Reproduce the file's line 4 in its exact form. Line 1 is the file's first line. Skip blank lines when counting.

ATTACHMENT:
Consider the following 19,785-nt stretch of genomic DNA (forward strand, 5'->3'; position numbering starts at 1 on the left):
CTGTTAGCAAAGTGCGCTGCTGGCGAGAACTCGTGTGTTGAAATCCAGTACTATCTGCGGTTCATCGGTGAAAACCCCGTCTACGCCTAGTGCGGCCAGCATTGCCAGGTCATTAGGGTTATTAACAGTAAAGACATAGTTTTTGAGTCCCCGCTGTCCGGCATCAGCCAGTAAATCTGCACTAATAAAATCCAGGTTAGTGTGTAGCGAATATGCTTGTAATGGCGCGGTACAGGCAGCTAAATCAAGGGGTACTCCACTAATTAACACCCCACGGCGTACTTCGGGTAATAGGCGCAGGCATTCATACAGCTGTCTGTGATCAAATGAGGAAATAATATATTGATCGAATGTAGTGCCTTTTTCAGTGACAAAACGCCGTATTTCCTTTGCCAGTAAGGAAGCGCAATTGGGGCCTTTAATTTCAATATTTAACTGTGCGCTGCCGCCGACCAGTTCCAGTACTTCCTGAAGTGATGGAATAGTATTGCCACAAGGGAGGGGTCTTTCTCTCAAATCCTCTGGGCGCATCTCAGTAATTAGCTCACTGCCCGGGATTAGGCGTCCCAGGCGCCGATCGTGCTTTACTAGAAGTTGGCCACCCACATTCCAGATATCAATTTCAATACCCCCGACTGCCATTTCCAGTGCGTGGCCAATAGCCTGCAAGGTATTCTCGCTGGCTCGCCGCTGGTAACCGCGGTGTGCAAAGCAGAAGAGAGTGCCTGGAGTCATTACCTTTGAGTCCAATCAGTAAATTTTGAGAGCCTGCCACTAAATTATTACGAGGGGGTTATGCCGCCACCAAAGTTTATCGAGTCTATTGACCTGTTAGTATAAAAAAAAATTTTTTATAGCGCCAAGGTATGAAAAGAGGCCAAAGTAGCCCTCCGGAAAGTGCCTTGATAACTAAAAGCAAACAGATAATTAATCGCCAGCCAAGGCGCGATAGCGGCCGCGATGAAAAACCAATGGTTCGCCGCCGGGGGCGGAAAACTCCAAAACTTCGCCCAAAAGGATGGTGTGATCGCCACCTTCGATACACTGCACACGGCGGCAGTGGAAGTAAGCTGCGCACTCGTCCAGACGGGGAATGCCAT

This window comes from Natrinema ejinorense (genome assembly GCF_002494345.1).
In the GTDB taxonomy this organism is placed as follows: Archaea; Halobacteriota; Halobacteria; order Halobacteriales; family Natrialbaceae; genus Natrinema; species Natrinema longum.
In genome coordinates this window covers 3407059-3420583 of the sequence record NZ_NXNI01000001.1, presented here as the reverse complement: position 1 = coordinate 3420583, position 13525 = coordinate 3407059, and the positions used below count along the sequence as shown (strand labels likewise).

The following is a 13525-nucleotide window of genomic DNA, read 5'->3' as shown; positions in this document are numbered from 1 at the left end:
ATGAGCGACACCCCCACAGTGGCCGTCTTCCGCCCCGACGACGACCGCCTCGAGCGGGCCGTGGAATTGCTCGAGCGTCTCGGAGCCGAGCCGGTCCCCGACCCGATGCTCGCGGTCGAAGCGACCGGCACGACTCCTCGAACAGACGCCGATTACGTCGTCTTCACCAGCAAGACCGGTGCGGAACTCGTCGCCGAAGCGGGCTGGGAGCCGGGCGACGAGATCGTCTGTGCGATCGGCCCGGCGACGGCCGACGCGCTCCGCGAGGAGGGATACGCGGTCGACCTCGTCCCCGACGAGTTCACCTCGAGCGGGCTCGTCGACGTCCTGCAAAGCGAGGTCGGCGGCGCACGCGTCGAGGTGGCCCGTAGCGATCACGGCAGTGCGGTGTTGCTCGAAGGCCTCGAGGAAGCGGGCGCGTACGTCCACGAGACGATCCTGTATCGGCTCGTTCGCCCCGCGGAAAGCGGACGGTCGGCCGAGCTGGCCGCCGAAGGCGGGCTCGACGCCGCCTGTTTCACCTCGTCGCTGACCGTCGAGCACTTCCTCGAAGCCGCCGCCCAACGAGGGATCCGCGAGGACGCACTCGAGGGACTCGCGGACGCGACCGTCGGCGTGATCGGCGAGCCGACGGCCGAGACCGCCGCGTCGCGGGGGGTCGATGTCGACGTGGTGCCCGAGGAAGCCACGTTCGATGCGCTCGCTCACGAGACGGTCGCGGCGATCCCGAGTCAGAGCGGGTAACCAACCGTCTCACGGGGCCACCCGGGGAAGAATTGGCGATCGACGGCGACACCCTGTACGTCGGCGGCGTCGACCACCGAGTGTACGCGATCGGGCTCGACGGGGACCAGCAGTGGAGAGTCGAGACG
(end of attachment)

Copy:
In the GTDB taxonomy this organism is placed as follows: Archaea; Halobacteriota; Halobacteria; order Halobacteriales; family Natrialbaceae; genus Natrinema; species Natrinema longum.